Doug Aitken

Doug Aitken was born in Redondo Beach, California in 1968 and currently lives and works in Los Angeles and New York.

Aitken’s body of work ranges from photography, sculpture, and architectural interventions, to films, sound, single and multi-channel video works, and installations. His work has been featured in numerous solo and group exhibitions around the world, in such institutions as the Whitney Museum of American Art, The Museum of Modern Art, and the Centre Georges Pompidou in Paris.

Since the mid-1990s, Aitken has created installations by employing multiple screens. Diamond Sea was presented at the 1997 Whitney Biennial and his Electric Earth installation drew international attention and earned him the International Prize at the Venice Biennale in 1999.The following year, Glass Horizon, an installation comprising a projection of a pair of eyes onto the facade of the Vienna Secession building after it had closed for the night, showcased an interest in architectural structures and in art that interacts with urban environments.In 2001, Aitken’s exhibition at London’s Serpentine Gallery used the entire building for the complex installation New Ocean.

In 2006, Aitken produced Broken Screen: 26 Conversations with Doug Aitken (Distributed Art Publishers, 2006), a book of interviews with twenty-six artists who aim to explore and challenge the conventions of linear narrative. Interviews included Robert Altman, Claire Denis, Werner Herzog, Rem Koolhaas, Kenneth Anger and others.

In the winter of 2007, Aitken’s Sleepwalkers was presented at the Museum of Modern Art in New York. The project included actors such as Donald Sutherland and Tilda Swinton, as well as musicians Seu Jorge and Cat Power. Five interlocking vignettes shown through eight projections were displayed upon the exterior walls of the museum so as to be visible from the street. Concurrent with the exhibition, Aitken also presented a “happening” inside the museum that featured live drummers and auctioneers, and a performance by Cat Power.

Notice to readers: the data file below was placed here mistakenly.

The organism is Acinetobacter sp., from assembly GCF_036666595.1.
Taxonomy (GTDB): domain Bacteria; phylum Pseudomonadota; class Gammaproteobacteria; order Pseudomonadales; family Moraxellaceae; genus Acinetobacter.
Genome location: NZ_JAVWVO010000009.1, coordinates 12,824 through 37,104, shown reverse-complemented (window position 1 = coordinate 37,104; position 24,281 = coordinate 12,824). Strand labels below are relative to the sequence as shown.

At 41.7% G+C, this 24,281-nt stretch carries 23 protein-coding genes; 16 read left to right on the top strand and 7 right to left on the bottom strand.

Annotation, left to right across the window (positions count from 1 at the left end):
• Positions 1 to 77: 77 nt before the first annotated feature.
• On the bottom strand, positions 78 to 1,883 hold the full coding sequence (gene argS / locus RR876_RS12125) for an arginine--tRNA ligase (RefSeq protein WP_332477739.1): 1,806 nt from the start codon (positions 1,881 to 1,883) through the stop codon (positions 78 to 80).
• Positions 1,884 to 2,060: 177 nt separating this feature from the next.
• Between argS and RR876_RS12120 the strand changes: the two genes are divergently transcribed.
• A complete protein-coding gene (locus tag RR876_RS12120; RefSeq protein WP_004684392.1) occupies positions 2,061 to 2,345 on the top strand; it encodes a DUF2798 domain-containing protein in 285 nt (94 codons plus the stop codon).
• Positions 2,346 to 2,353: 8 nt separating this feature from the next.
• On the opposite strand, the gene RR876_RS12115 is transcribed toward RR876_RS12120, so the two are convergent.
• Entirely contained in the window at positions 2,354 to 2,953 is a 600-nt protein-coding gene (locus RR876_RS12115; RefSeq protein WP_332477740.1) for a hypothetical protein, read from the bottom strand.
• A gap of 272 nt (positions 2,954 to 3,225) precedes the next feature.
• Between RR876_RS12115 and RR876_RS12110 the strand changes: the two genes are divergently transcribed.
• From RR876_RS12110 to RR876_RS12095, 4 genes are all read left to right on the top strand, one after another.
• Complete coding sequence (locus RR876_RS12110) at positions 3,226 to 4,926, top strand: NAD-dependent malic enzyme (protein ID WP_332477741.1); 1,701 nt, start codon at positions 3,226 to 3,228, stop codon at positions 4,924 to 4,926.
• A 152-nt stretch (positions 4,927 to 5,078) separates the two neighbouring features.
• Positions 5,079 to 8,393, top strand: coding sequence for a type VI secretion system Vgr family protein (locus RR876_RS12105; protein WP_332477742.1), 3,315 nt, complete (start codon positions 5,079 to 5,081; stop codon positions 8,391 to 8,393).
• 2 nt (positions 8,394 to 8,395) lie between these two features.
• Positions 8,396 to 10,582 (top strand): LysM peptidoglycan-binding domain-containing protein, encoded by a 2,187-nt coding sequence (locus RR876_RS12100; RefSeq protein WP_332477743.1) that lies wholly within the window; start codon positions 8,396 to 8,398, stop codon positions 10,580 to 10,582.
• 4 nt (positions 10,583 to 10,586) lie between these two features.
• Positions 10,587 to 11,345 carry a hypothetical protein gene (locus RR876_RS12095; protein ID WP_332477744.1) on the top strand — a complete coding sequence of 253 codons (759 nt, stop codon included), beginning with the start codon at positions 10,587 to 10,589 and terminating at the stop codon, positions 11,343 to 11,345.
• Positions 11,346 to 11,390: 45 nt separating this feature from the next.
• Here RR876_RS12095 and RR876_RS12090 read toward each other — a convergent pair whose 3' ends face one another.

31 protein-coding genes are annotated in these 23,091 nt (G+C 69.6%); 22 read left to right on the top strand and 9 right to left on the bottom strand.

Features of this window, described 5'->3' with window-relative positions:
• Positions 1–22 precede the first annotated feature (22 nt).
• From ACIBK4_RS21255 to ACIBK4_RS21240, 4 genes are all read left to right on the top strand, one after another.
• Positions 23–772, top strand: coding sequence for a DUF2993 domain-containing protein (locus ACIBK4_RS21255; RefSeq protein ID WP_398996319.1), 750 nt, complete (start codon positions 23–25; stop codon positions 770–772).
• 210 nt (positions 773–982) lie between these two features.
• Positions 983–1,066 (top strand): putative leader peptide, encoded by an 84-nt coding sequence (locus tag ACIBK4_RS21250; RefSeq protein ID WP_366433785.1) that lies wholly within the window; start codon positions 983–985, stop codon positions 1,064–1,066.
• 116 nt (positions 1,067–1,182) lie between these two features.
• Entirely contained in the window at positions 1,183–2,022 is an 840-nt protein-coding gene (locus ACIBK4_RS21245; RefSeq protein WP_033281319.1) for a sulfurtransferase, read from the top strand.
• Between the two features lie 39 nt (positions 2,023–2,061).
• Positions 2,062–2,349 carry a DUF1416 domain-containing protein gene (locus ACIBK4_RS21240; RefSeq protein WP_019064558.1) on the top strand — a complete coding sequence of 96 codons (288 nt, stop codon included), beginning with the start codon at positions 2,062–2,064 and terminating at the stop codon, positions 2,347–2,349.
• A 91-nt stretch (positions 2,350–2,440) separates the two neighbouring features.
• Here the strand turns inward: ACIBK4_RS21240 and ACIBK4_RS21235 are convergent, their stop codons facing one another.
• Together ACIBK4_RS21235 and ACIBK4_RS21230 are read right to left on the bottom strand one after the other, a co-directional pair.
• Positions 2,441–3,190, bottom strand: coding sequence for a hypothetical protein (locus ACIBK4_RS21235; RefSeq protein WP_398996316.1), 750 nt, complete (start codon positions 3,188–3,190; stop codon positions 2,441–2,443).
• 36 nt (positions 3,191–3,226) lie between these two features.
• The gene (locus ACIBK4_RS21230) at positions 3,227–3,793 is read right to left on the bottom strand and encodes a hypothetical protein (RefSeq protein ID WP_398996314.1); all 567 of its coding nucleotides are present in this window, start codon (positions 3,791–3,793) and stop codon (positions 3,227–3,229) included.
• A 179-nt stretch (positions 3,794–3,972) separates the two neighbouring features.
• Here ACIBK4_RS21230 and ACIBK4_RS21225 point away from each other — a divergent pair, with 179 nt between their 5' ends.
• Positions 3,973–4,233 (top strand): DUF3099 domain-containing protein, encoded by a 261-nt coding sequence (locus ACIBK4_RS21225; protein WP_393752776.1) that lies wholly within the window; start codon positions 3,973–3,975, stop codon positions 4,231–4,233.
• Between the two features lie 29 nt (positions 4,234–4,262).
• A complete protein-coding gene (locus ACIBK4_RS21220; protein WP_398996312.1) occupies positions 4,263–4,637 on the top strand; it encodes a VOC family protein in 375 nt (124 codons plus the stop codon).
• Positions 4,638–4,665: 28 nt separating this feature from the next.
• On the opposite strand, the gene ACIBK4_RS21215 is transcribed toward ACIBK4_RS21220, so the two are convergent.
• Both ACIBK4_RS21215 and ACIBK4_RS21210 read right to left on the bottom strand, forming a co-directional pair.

In 2008, Aitken produced another large scale outdoor film installation, titled Migration for the 55th Carnegie International show titled “Life on Mars” in Pittsburgh, PA. The work features wild animals of North America curiously inhabiting empty and desolate hotel rooms filmed across America.He also produced a collection of photographs, 99 Cent Dreams, which captures “moments between interaction” to create a 21st century nomadic travelogue.

Aitken has directed many live “happenings” including his Broken Screen happening in Los Angeles and 99 cent dreams happening and Sonic happening in New York. Most recently, Aitken orchestrated a real-time opera that assembled auctioneers performing against the rhythms of his Sonic Table, at Il Tempo del Postino, at Theatre Basel. Most recently, he presented a performance during the opening of his multichannel video installation frontier in Rome.

In October 2009, Aitken’s Sonic Pavilion opened to the public. The pavilion is located in the forested hills of Brazil, at Inhotim, a new cultural foundation. The Sonic Pavilion provides a communal space to listen to the sounds of the earth as they are recorded through highly sensitive microphones buried close to a mile deep into the ground and carried back into the pavilion through a number of speakers. The sound heard inside the pavilion is the amplified sound of the moving interior of the earth.

Continuing his work in innovative outdoor projects, Aitken presented his latest large-scale installation, Frontier, on the Tiber river’s Isola Tiberina in the heart of Rome in November 2009. The film featured a protagonist played by the iconic American artist Ed Ruscha, as he’s seen caught in a landscape between fiction and non-fiction. The work creates a futuristic journey from day to night in a world where reality is put into question.

Doug Aitken has participated in over 150 art exhibitions throughout the world.